A man who admitted killing his model ex then dumping her body in the river has admitted a fresh attempted murder charge on a second victim.
Charles Byrne, 25, killed Filipina model Christina Rowe, 28, between February 9 and 10 2021.
Ms Rowe’s body was found in the River Severn near the Diglis Bridge in Worcester on February 10.
At Warwick Crown Court on June 1 he admitted the manslaughter of Ms Rowe on the grounds of diminished responsibility and said at the time: ‘I plead not guilty, but guilty to manslaughter.’
But at the same hearing he denied the attempted murder of another person in the same time period in February.
The case was adjourned for trial until today when Byrne, 25, appeared at Worcester Crown Court, where he changed his plea and admitted attempting to kill another person.
The 25-year-old, formerly of Waterworks Road, Worcester, is now a patient at high-security Ashworth Hospital.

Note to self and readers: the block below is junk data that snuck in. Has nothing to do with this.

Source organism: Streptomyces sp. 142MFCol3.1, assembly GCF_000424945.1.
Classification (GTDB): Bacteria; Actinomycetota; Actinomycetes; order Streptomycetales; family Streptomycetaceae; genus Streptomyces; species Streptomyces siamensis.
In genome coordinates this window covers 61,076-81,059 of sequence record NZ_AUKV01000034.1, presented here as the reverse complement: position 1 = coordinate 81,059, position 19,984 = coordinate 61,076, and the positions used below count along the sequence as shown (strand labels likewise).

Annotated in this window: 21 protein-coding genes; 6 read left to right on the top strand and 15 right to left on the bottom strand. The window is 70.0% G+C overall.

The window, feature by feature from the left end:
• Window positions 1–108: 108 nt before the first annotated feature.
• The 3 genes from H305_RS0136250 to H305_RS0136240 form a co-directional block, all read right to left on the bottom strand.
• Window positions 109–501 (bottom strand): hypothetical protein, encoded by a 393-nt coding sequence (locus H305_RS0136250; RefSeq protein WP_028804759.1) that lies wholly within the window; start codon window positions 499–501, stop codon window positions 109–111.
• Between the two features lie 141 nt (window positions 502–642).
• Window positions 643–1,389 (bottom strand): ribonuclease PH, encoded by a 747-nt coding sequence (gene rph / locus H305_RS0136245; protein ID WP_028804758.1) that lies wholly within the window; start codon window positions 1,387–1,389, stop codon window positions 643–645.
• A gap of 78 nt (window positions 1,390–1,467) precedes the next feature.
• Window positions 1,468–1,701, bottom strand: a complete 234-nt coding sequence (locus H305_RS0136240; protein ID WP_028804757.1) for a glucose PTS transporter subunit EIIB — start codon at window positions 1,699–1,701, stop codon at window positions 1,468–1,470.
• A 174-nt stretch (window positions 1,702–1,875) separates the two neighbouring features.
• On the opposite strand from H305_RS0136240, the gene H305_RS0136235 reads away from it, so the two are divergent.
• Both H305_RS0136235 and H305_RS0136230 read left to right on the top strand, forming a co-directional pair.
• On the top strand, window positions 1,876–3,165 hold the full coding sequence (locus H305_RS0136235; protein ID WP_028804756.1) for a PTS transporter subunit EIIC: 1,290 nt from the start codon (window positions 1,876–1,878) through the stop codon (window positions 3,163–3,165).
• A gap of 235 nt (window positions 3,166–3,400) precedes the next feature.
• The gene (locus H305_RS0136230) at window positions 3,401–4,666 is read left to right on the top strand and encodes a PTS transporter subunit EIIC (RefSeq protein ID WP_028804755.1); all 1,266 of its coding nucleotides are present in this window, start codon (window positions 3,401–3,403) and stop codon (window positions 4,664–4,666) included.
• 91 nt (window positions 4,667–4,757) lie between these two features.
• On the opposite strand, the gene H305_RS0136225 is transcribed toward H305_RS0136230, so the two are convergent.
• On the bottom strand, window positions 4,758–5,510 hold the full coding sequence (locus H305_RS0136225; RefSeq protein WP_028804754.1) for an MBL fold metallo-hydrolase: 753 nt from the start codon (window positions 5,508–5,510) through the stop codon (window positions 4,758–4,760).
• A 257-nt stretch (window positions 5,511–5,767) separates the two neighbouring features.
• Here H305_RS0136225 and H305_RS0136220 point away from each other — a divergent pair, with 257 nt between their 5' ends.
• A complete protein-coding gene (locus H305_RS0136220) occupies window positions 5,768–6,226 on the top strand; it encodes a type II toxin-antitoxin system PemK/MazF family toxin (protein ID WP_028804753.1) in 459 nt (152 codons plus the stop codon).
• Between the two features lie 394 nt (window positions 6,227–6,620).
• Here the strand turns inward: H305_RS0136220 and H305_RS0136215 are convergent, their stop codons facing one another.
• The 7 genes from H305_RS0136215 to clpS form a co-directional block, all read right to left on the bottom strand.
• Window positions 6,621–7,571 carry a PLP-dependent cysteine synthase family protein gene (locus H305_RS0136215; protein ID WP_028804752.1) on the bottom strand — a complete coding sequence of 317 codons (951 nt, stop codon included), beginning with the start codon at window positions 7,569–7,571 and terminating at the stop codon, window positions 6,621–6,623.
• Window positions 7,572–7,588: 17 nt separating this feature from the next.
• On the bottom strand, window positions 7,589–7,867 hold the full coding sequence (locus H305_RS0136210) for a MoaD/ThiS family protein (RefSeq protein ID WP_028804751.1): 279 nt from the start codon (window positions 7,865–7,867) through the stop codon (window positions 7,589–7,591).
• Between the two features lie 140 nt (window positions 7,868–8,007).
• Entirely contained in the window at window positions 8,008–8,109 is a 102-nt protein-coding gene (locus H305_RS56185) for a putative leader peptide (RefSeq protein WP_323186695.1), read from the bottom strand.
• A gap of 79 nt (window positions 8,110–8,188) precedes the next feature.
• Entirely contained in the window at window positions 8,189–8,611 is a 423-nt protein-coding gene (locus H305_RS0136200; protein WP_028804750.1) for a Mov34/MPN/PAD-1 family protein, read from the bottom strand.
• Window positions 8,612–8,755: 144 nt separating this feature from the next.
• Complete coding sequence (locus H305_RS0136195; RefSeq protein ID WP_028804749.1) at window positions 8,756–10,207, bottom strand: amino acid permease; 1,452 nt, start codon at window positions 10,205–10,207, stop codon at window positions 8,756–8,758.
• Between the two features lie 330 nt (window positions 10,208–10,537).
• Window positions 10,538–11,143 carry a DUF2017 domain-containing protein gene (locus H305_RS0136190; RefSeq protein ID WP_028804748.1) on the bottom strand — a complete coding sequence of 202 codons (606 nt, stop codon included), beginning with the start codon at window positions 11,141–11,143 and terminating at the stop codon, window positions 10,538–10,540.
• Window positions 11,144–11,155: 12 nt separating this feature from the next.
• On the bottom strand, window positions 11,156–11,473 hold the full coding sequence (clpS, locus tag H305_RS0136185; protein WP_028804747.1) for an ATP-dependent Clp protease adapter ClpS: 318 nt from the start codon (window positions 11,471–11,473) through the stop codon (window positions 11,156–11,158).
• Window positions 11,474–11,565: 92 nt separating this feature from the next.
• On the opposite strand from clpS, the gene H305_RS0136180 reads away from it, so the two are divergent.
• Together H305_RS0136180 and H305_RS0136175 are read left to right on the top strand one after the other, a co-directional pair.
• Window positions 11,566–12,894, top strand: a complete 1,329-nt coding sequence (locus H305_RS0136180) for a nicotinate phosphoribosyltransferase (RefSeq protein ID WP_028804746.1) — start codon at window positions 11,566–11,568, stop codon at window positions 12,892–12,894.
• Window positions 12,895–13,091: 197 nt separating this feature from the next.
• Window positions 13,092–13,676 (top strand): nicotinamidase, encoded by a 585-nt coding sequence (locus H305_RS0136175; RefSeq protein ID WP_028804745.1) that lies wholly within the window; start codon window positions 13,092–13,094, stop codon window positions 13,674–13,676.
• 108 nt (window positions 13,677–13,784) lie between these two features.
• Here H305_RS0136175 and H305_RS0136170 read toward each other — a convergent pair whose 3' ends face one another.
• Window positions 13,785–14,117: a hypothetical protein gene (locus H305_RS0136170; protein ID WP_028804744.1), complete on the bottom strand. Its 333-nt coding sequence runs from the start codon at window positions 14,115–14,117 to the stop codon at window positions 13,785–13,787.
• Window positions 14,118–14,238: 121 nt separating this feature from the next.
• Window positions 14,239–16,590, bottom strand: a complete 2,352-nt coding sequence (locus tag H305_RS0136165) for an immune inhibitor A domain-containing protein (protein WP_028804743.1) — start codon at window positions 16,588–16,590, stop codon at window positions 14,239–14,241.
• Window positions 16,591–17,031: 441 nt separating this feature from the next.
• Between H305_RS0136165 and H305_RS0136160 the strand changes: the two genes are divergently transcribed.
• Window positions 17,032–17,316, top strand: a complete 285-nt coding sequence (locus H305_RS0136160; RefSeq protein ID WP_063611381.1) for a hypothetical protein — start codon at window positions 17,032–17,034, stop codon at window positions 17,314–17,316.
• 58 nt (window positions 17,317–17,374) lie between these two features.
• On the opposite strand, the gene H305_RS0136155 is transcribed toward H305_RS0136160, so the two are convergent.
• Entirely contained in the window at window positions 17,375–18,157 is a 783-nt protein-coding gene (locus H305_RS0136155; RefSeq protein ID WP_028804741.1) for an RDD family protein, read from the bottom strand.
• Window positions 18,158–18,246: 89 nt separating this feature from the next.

Today, he appeared in the dock flanked by four guards and spoke only to confirm his identity and enter a plea.
His barrister, Gurdeep Garcha QC, read the basis on which Byrne had entered his plea.
Mr Garcha said: ‘May I read into record… the basis of plea.
‘The defendant pleads guilty on the following basis:
‘He was seriously mentally unwell at time of the incident, as referenced in medical evidence.’
Mr Garcha said that Byrne’s ‘intent to kill’ had been formed in a ‘fleeting’ moment.
Adjourning the case for sentencing, Mr Justice Edward Pepperall QC said: ‘The resolution of these matters will be of enormous importance to Miss Rowe’s family.
‘Whilst important that time be allowed for this to be done properly, it is also important there’s some certainty as to when the case comes back to court.’
Addressing Byrne, he said: ‘I must adjourn this matter for sentence because it is acknowledged by both the prosecution and defence in this case that you are psychiatrically unwell.
‘Therefore, it is necessary I can properly take account of the true extent and nature of your psychiatric condition before I pass sentence.
‘There will therefore be some delay in order so the defence and prosecution can properly investigate your mental health.
‘Simply because I am adjourning the case for the benefit of psychiatric reports should not lead you or anybody else in court to assume I am minded to make psychiatric disposal of this case.
‘All options plainly remain open to me when I sentence you next year.’